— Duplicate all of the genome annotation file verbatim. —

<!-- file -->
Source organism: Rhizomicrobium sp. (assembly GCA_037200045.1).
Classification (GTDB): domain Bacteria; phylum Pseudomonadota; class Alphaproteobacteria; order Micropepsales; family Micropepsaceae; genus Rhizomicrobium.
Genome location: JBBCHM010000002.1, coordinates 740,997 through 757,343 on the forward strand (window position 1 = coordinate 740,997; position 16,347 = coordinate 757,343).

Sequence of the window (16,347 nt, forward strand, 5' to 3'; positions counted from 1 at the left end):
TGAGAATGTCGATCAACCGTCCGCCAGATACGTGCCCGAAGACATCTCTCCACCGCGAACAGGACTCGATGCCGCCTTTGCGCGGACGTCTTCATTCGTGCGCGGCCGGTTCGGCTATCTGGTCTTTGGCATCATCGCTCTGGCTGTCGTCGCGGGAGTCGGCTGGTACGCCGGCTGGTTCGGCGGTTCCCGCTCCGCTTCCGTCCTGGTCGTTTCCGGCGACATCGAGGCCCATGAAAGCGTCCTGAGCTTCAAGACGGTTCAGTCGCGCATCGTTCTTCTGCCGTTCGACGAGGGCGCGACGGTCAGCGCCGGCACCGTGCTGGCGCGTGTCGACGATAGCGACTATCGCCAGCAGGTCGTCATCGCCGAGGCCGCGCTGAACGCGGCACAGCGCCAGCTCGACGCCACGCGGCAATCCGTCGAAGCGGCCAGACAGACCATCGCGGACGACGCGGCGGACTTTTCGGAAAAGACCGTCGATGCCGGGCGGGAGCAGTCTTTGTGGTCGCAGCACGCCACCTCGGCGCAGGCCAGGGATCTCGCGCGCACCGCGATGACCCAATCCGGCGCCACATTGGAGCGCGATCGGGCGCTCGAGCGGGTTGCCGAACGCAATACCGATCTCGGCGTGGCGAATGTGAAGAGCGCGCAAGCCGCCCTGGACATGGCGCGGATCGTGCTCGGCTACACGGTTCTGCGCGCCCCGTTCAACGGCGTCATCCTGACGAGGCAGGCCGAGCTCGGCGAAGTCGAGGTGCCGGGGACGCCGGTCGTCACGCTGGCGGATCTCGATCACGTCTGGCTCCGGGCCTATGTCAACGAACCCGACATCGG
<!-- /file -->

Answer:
Source organism: Rhizomicrobium sp. (assembly GCA_037200045.1).
Classification (GTDB): domain Bacteria; phylum Pseudomonadota; class Alphaproteobacteria; order Micropepsales; family Micropepsaceae; genus Rhizomicrobium.
Genome location: JBBCHM010000002.1, coordinates 740,997 through 757,343 on the forward strand (window position 1 = coordinate 740,997; position 16,347 = coordinate 757,343).

Sequence of the window (16,347 nt, forward strand, 5' to 3'; positions counted from 1 at the left end):
TGAGAATGTCGATCAACCGTCCGCCAGATACGTGCCCGAAGACATCTCTCCACCGCGAACAGGACTCGATGCCGCCTTTGCGCGGACGTCTTCATTCGTGCGCGGCCGGTTCGGCTATCTGGTCTTTGGCATCATCGCTCTGGCTGTCGTCGCGGGAGTCGGCTGGTACGCCGGCTGGTTCGGCGGTTCCCGCTCCGCTTCCGTCCTGGTCGTTTCCGGCGACATCGAGGCCCATGAAAGCGTCCTGAGCTTCAAGACGGTTCAGTCGCGCATCGTTCTTCTGCCGTTCGACGAGGGCGCGACGGTCAGCGCCGGCACCGTGCTGGCGCGTGTCGACGATAGCGACTATCGCCAGCAGGTCGTCATCGCCGAGGCCGCGCTGAACGCGGCACAGCGCCAGCTCGACGCCACGCGGCAATCCGTCGAAGCGGCCAGACAGACCATCGCGGACGACGCGGCGGACTTTTCGGAAAAGACCGTCGATGCCGGGCGGGAGCAGTCTTTGTGGTCGCAGCACGCCACCTCGGCGCAGGCCAGGGATCTCGCGCGCACCGCGATGACCCAATCCGGCGCCACATTGGAGCGCGATCGGGCGCTCGAGCGGGTTGCCGAACGCAATACCGATCTCGGCGTGGCGAATGTGAAGAGCGCGCAAGCCGCCCTGGACATGGCGCGGATCGTGCTCGGCTACACGGTTCTGCGCGCCCCGTTCAACGGCGTCATCCTGACGAGGCAGGCCGAGCTCGGCGAAGTCGAGGTGCCGGGGACGCCGGTCGTCACGCTGGCGGATCTCGATCACGTCTGGCTCCGGGCCTATGTCAACGAACCCGACATCGG